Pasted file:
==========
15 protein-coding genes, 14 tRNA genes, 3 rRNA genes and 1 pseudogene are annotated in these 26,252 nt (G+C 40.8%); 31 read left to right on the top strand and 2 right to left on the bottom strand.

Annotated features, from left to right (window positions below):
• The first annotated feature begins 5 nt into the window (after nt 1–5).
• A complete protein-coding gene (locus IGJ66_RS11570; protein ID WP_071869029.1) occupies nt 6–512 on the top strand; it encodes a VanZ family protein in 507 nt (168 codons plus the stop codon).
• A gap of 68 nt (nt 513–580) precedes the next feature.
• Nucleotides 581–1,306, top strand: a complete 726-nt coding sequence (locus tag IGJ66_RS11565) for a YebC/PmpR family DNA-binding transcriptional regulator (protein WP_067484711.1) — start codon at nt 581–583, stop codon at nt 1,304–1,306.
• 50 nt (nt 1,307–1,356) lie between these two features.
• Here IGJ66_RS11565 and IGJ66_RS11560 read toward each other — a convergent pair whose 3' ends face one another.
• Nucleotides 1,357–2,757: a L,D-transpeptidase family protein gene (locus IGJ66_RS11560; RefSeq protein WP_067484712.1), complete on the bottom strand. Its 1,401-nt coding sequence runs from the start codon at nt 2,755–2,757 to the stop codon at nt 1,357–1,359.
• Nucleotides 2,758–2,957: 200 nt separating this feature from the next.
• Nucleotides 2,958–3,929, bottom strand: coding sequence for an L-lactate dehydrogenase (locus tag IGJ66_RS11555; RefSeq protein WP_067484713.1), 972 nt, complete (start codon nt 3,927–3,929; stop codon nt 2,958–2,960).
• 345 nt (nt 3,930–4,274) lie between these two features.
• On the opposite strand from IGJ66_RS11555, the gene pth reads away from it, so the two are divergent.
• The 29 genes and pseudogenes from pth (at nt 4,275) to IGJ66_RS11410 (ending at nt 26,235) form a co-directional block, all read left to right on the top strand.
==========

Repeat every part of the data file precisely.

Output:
15 protein-coding genes, 14 tRNA genes, 3 rRNA genes and 1 pseudogene are annotated in these 26,252 nt (G+C 40.8%); 31 read left to right on the top strand and 2 right to left on the bottom strand.

Annotated features, from left to right (window positions below):
• The first annotated feature begins 5 nt into the window (after nt 1–5).
• A complete protein-coding gene (locus IGJ66_RS11570; protein ID WP_071869029.1) occupies nt 6–512 on the top strand; it encodes a VanZ family protein in 507 nt (168 codons plus the stop codon).
• A gap of 68 nt (nt 513–580) precedes the next feature.
• Nucleotides 581–1,306, top strand: a complete 726-nt coding sequence (locus tag IGJ66_RS11565) for a YebC/PmpR family DNA-binding transcriptional regulator (protein WP_067484711.1) — start codon at nt 581–583, stop codon at nt 1,304–1,306.
• 50 nt (nt 1,307–1,356) lie between these two features.
• Here IGJ66_RS11565 and IGJ66_RS11560 read toward each other — a convergent pair whose 3' ends face one another.
• Nucleotides 1,357–2,757: a L,D-transpeptidase family protein gene (locus IGJ66_RS11560; RefSeq protein WP_067484712.1), complete on the bottom strand. Its 1,401-nt coding sequence runs from the start codon at nt 2,755–2,757 to the stop codon at nt 1,357–1,359.
• Nucleotides 2,758–2,957: 200 nt separating this feature from the next.
• Nucleotides 2,958–3,929, bottom strand: coding sequence for an L-lactate dehydrogenase (locus tag IGJ66_RS11555; RefSeq protein WP_067484713.1), 972 nt, complete (start codon nt 3,927–3,929; stop codon nt 2,958–2,960).
• 345 nt (nt 3,930–4,274) lie between these two features.
• On the opposite strand from IGJ66_RS11555, the gene pth reads away from it, so the two are divergent.
• The 29 genes and pseudogenes from pth (at nt 4,275) to IGJ66_RS11410 (ending at nt 26,235) form a co-directional block, all read left to right on the top strand.